History of Mission Style Furniture

Beth Rice 17/04/2017

Joseph McHugh definitely peeked at AJ Forbes’ paper.

In 1894, AJ Forbes made a solid wood chair for San Francisco’s Swedenborgian Church. This handcrafted chair featured a simple, straight-line construction, and was well-proportioned. It was also comfortable and durable. Forbes’ design was inspired by not only the Spanish Missions in California, but also the Arts and Crafts movement that sought to leave behind the overly ornate and artificial style of the Victorian era.

Then Joseph McHugh copied it.

McHugh was a New York furniture maker and retailer who copied Forbes’ design. By 1901 McHugh had a complete line of Mission furniture he called “McHugh Mission.” The line of simplistic furniture helped the style gain popularity.

As McHugh was busy commercializing his line of Mission style furniture, Gustav Stickley, who would pioneer the Arts and Crafts movement in America, was hard at work developing his own design.

Before we look at the work of Stickley, let’s examine what gave momentum to the development and wide spread love for Mission style furniture.

Vintage Mission Dining Chair

The Amish Vintage Mission Dining Chair displays classic Mission style.

The Arts & Crafts Movement

The Arts and Crafts movement originated in Britain in the late 19th century and flourished in North America between 1880 and 1910. William Morris led the cause in Britain, where people were looking to move away from the excess design and mass production of Victorian Era furniture. The Arts and Crafts movement emphasized craftsmanship and the quality of the materials used. The focus became useful, finely crafted furniture with simple forms.

Mission Arts and Crafts Dining Chair

The Kenosha Mission Dining Chair embodies the simple form and quality craftsmanship
of the Arts & Crafts Movement.

It was Gustav Stickley, a German American furniture manufacturer and design leader who led the Arts and Crafts movement in America. After meeting notable Arts and Crafts designers in Europe in 1896, Stickley returned to New York promoting the philosophy of the movement within his designs. He became a leading voice, advocating simplicity and practicality within both furniture and home design.

The solid wood furniture Stickley built was most often made from oak and featured a plain and rectilinear form that was enriched by structural features.

In 1901, Stickley founded the publication The Craftsman which featured his work and further contributed to making Mission style furniture popular. Mission furniture really caught on during the turn of the century and was considered the best in terms of design and quality.

Amish Bellingham Mission Trestle Dining Table

The Bellingham Mission Trestle Dining Table brings out the warmth and beauty of solid wood.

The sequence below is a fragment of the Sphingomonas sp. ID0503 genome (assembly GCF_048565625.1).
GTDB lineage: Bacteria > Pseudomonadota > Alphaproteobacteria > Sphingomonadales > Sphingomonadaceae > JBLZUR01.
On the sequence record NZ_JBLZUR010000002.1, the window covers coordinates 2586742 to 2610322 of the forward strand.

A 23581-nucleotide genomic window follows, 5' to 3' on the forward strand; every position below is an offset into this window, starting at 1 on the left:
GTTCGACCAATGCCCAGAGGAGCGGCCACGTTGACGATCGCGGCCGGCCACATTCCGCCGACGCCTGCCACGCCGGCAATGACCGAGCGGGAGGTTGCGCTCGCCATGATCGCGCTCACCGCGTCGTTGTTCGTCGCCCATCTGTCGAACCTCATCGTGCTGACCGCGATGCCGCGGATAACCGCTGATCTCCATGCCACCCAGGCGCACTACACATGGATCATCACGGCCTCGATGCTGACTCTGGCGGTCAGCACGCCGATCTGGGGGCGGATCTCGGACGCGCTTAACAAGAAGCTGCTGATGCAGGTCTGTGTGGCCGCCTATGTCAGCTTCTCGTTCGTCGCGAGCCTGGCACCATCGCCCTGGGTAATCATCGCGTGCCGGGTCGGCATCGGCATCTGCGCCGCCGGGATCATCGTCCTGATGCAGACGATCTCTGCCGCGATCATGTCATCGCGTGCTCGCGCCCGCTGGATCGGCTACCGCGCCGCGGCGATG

The Olde Century Mission Dining Chair, a true representation of classic Mission is highlighted in the video above.

Characteristics of Mission Style Furniture

Mission style furniture and Amish furniture share many of the same principles. Both celebrate the handmade and value quality and craftsmanship. A popular and classic choice in the Amish furniture world, Mission style characteristics include:

  • Handcrafted from oak or quarter sawn white oak.
  • Simple, straight line construction.
  • Often features a medium or dark stain.
  • Heavy and substantial, but well proportioned.
  • Absence of ornamentation.
  • Functional and durable.
  • Emphasis on simple horizontal and vertical lines, and flat panels accentuate the grain of the wood.

Amish Old English Vintage Mission Bed

The Amish Old English Vintage Mission Bed is classic Mission style for bedroom collections.

Amish Classic Mission Entryway Bench

The Amish Holdenville Hall Seat https://www.dutchcrafters.com/Amish-Holdenville-Hall-Seat/p/44167is full of function and is made with finest quality wood.

Classic beauty and simple design allow Mission furniture to work well with a variety of décor. Mission style furniture is the answer when you value quality but are looking to keep it simple.

Click here to shop our selection of Mission style furniture.

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  • Karen Sagstetter
    January 30, 2019 at 11:02 am

    Hi – we are wondering if original mission style dining tables were ever designed in an oval shape – or is this a more
    recent design? Thanks.

  • Beth Rice
    January 30, 2019 at 2:57 pm

    Hi Karen,
    Thank you for your question. I cannot pinpoint when a more oval shape was developed for mission style dining tables. From the resources I looked at, I do think that early mission style tables were generally rectilinear and the oval shape was most likely developed later. Here’s a link you may find helpful.
    Thanks for joining us on Timber to Table!

  • Hortencia Smith
    March 27, 2021 at 11:01 am

    What would a mission style furniture fall into today’s Decor modern? Traditional? Industrial? Farmhouse?

  • Beth Rice
    March 30, 2021 at 10:26 am

    Hello Ms. Smith,
    Thank you for your question. Mission style (or Arts and Crafts style) is often considered a decor style of its own. But if you want to fit Mission furniture with other decor styles, it is quite versatile. Its strength and beauty are fitting for traditional rooms, but its simple, straightforward look could also fit some contemporary decor, or better yet, a transitional style room that blends together traditional and contemporary styles.

    I hope that’s helpful to you.

    Thank you for visiting us on Timber to Table.

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